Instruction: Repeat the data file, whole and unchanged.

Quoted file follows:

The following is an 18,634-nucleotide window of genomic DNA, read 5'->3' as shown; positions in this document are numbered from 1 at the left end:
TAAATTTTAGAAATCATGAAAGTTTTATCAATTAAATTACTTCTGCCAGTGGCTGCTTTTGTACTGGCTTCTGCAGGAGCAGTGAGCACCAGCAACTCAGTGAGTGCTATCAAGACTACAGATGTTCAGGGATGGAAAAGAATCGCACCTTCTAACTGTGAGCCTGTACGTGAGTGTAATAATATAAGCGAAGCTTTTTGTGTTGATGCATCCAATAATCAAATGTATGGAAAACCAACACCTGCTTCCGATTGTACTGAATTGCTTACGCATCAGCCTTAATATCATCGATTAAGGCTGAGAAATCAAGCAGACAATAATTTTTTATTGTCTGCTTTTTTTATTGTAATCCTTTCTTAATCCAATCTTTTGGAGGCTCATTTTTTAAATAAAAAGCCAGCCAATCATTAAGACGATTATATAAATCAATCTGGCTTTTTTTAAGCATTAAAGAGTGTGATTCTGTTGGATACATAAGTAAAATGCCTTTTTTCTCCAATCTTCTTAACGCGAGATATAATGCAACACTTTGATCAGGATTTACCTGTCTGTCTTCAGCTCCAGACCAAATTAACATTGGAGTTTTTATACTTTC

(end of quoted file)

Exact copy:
The following is an 18,634-nucleotide window of genomic DNA, read 5'->3' as shown; positions in this document are numbered from 1 at the left end:
TAAATTTTAGAAATCATGAAAGTTTTATCAATTAAATTACTTCTGCCAGTGGCTGCTTTTGTACTGGCTTCTGCAGGAGCAGTGAGCACCAGCAACTCAGTGAGTGCTATCAAGACTACAGATGTTCAGGGATGGAAAAGAATCGCACCTTCTAACTGTGAGCCTGTACGTGAGTGTAATAATATAAGCGAAGCTTTTTGTGTTGATGCATCCAATAATCAAATGTATGGAAAACCAACACCTGCTTCCGATTGTACTGAATTGCTTACGCATCAGCCTTAATATCATCGATTAAGGCTGAGAAATCAAGCAGACAATAATTTTTTATTGTCTGCTTTTTTTATTGTAATCCTTTCTTAATCCAATCTTTTGGAGGCTCATTTTTTAAATAAAAAGCCAGCCAATCATTAAGACGATTATATAAATCAATCTGGCTTTTTTTAAGCATTAAAGAGTGTGATTCTGTTGGATACATAAGTAAAATGCCTTTTTTCTCCAATCTTCTTAACGCGAGATATAATGCAACACTTTGATCAGGATTTACCTGTCTGTCTTCAGCTCCAGACCAAATTAACATTGGAGTTTTTATACTTTC